Principle 5: Equitable environmental protection now and for long term (sustainability):
According to Social Watch, 2018 there is lack of integration of SDG principles in Bangladesh national plans such as seventh five-year plan and Perspective Plan 2021. This hinders proposed projects sustainability outcome.
Principle 6: Affected persons consulted before decisions taken (natural justice):
Local community was consulted during the EIA process in the form of Public Consultation Meeting (PCMs) and their suggestion was considered. But there was no systematic stakeholder consultation to find interest groups and their relative importance for successful implementation of EIA process (Appendix-1). Public participation in EIA process is limited by law in Bangladesh (Hassan 1999). Lack of stakeholder participation in EIA process hinders the overall implementation of EIA (Momtaz 2001).
Principle 7: Transparent and open process with third party appeal rights (accountability):
When EIA is submitted to DoE of Bangladesh for environmental clearance, project proponent can submit their case in detail. Project proponent also have the right to appeal and held approving authority responsible (Ahmed & Ferdausi 2016).
Principle 8: Independent advice provided to decision-makers (integrity):
EIA of this project was done by CEGIS which is a government trustee organization whereas project proponent BWDB is also a government organization. EIA document will be assessed by DoE which is a government department. This presents a situation where bureaucratic influence may hinder independent assessment of impacts and EIA process becomes procedural rather comprehensive assessment (Kabir & Momtaz 2013). This is the result of lack of quality environmental consultants throughout Bangladesh (Ahmed & Ferdausi 2016).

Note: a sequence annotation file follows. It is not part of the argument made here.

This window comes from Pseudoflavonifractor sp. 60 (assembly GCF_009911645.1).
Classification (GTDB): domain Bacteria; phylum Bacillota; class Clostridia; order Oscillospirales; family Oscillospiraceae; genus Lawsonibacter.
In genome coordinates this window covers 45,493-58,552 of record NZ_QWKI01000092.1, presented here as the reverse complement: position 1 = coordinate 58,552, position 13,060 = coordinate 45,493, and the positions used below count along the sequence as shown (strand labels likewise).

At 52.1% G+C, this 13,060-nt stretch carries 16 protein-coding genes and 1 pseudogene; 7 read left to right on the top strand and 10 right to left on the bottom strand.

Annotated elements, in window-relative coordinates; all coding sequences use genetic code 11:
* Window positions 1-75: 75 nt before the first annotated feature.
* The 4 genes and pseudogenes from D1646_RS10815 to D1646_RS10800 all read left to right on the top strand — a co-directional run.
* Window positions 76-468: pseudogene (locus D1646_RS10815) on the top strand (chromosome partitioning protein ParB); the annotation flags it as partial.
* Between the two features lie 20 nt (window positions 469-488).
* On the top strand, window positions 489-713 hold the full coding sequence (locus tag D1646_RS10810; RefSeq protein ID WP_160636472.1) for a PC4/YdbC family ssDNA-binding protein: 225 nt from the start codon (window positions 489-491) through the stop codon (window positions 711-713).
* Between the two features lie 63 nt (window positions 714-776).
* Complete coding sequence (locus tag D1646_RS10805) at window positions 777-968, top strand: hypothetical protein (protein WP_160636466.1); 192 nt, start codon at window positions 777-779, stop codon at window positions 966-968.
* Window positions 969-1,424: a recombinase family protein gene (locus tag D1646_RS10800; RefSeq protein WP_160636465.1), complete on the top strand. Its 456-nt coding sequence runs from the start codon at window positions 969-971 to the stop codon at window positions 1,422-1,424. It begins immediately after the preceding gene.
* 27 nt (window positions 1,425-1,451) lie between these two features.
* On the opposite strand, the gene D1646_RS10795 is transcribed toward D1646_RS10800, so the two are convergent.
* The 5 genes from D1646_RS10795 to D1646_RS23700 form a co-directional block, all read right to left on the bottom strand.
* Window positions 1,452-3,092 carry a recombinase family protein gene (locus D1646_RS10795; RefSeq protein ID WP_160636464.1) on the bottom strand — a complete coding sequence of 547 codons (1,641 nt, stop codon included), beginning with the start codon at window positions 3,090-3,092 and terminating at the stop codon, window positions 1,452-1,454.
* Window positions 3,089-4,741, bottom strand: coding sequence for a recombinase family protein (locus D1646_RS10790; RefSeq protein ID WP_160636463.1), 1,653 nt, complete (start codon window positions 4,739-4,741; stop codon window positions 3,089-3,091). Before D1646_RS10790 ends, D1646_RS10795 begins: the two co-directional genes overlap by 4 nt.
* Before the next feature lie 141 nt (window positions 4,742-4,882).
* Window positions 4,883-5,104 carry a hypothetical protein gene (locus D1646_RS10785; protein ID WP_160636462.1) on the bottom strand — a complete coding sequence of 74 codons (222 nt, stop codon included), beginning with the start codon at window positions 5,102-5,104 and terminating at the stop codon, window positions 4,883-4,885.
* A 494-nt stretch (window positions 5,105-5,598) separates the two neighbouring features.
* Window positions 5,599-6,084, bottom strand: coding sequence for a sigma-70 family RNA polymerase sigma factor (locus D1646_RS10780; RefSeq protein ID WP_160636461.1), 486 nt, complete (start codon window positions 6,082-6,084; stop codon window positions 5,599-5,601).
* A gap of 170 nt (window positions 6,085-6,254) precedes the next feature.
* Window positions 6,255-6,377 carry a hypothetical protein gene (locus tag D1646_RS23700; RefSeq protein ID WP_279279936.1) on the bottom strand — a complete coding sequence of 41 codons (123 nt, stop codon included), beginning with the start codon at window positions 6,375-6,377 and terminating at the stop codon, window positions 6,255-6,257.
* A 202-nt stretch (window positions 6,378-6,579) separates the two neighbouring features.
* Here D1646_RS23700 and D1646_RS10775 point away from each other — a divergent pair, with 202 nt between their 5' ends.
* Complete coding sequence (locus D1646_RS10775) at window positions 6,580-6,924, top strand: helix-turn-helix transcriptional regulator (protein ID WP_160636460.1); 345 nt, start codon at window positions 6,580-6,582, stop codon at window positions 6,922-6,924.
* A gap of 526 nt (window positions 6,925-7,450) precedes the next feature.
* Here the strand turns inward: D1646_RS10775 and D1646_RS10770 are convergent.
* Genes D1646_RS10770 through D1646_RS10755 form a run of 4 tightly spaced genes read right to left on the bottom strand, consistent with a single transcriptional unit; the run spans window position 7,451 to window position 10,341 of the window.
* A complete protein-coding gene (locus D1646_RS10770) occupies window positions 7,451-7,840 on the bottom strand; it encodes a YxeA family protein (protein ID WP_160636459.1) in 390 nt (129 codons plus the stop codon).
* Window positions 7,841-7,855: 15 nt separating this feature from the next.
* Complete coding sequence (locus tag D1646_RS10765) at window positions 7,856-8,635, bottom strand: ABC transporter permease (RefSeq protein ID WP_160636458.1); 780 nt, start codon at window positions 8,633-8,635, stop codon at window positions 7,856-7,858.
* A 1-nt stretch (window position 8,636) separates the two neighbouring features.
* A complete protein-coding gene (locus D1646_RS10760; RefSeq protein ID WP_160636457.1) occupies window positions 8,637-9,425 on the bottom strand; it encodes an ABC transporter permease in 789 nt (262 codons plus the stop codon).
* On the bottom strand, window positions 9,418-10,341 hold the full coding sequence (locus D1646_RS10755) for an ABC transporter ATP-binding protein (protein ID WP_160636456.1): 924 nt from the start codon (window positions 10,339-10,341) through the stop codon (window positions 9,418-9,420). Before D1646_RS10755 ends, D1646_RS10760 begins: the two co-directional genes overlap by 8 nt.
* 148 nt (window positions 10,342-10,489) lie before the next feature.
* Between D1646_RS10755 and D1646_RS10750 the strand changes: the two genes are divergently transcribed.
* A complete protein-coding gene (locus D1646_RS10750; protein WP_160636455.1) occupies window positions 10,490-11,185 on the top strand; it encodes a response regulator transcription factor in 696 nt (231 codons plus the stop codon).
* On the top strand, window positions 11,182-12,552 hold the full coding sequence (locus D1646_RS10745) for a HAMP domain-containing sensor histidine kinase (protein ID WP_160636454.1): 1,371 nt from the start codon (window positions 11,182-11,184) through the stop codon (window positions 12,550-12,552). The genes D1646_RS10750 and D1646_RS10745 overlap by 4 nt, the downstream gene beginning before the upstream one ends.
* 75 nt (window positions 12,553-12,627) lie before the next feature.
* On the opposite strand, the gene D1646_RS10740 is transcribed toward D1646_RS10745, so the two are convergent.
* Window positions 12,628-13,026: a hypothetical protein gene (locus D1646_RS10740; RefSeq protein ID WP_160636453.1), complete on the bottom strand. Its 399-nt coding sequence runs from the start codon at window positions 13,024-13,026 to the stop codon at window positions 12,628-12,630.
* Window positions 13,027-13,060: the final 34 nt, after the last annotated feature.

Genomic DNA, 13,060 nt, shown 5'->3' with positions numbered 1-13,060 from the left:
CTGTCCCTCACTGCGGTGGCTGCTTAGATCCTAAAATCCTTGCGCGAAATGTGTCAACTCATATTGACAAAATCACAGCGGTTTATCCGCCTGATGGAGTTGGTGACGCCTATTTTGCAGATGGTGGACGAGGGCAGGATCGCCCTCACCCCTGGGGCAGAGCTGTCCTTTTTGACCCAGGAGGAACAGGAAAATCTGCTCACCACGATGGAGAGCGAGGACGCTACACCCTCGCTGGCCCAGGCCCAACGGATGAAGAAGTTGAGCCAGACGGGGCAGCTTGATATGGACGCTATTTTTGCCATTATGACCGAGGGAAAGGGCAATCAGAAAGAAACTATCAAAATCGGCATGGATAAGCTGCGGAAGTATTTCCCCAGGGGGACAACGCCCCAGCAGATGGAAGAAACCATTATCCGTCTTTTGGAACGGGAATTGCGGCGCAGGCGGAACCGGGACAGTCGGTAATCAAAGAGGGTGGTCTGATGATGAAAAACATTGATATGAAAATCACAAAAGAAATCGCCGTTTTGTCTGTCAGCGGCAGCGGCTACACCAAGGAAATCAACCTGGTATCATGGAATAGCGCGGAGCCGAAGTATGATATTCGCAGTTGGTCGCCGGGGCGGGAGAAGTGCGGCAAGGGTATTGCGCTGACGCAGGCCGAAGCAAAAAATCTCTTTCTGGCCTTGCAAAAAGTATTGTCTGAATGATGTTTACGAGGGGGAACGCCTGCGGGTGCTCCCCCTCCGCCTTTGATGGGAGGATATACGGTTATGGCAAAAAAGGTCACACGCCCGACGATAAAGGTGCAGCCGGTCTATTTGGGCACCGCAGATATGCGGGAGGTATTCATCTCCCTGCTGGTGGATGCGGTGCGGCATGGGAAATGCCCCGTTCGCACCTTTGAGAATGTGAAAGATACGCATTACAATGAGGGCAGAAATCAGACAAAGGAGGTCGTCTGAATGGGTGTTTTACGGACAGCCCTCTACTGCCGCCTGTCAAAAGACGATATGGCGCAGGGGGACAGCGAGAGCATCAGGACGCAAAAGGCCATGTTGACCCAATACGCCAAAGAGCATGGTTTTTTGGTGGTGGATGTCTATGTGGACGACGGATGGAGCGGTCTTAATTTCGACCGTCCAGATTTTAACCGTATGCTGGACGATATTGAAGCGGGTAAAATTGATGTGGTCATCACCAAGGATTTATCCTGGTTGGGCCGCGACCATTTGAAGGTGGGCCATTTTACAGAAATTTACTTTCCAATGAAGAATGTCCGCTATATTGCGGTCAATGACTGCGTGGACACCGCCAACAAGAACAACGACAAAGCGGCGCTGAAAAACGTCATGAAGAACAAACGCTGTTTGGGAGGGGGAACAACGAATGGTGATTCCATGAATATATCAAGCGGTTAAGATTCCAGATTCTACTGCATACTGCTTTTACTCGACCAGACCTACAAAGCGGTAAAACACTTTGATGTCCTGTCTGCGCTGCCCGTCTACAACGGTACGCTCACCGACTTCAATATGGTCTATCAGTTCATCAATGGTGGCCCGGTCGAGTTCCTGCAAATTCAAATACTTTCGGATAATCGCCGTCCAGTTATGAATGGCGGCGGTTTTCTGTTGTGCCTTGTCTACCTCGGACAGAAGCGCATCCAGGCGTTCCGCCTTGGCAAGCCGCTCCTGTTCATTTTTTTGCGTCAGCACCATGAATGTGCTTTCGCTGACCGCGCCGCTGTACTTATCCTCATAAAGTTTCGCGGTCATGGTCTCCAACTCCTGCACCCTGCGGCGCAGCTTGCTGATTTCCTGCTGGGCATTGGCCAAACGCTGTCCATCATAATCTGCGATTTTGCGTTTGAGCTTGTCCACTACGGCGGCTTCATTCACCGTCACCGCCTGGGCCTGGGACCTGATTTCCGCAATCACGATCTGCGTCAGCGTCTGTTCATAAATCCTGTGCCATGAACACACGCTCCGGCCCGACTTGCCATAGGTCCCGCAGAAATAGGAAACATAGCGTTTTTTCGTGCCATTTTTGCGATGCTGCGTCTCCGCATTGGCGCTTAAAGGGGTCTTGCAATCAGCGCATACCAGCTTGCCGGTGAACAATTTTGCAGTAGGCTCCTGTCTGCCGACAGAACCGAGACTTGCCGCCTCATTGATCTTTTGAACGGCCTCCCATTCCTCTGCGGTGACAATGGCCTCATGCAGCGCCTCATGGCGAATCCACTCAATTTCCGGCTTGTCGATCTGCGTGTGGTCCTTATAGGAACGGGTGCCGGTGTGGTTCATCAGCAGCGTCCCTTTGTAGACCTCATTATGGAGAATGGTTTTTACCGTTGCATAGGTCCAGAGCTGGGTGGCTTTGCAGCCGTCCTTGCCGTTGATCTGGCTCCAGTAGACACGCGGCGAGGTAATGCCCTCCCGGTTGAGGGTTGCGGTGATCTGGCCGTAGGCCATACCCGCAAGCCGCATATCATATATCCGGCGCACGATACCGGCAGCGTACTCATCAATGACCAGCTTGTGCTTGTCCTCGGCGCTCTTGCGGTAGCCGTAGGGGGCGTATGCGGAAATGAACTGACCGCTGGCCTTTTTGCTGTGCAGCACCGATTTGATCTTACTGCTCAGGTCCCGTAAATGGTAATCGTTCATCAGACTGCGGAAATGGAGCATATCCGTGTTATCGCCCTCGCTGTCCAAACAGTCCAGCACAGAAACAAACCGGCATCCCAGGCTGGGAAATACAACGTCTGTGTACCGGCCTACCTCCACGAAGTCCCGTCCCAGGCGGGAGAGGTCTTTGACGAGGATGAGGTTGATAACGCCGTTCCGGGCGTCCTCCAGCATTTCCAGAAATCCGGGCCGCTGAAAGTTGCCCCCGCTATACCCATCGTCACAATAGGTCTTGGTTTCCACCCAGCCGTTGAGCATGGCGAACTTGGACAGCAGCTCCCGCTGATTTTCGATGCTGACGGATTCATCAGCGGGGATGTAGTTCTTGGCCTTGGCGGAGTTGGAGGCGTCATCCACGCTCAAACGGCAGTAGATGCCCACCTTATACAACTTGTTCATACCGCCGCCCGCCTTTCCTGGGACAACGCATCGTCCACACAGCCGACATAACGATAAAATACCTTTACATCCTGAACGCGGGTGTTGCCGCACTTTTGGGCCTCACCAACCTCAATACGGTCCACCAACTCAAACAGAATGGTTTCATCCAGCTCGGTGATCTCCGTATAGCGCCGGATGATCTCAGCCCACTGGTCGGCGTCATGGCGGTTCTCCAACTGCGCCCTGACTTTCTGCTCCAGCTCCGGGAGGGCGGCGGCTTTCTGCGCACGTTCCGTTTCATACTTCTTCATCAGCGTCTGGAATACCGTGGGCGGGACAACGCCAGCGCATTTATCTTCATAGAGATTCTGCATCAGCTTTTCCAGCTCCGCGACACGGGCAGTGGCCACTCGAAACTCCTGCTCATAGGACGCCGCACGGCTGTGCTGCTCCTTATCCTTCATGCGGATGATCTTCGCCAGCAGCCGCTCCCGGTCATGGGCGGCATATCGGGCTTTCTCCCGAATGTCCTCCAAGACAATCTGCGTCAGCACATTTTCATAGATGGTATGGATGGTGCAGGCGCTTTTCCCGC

Principle 9: Approval decision by elected politician (democracy):
Approval of the EIA process is finalized by the Minister of Planning as he gives his decision on the project (Circular on project approval process, Bangladesh). Minister of Planning is a elected politician, so the approval process is democratic.
Principle 10: Approval conditions legally binding, auditable and enforced (credibility):
EMP is the approval condition of the EIA process which is legally binding, auditable and enforceable by The Environment Conservation Rules 1997 of Bangladesh (Ahmed & Ferdausi 2016). Although weak institutional arrangement and lack of strong leadership in government agencies working in environmental sector is a major drawback in implementing and enforcing the EIA (Kabir & Momtaz 2013).
There are some other drawbacks in implementing systematic EIA in Bangladesh. There is lack of quality environmental professional in DoE of Bangladesh to assess the EIA process (Ahammed & Harvey 2004, Momtaz 2001). Ahammed & Harvey (2004) also identified lack of adequate best practice guidelines and scoping requirement as drawback for quality EIA. Before the approval of the project, proponent is allowed to develop the site which makes the transparent EIA process difficult (Ahmed & Ferdausi 2016). Lack of political will to strictly enforce environmental law is a major hindrance to effective EIA process (Khan & Belal 1999)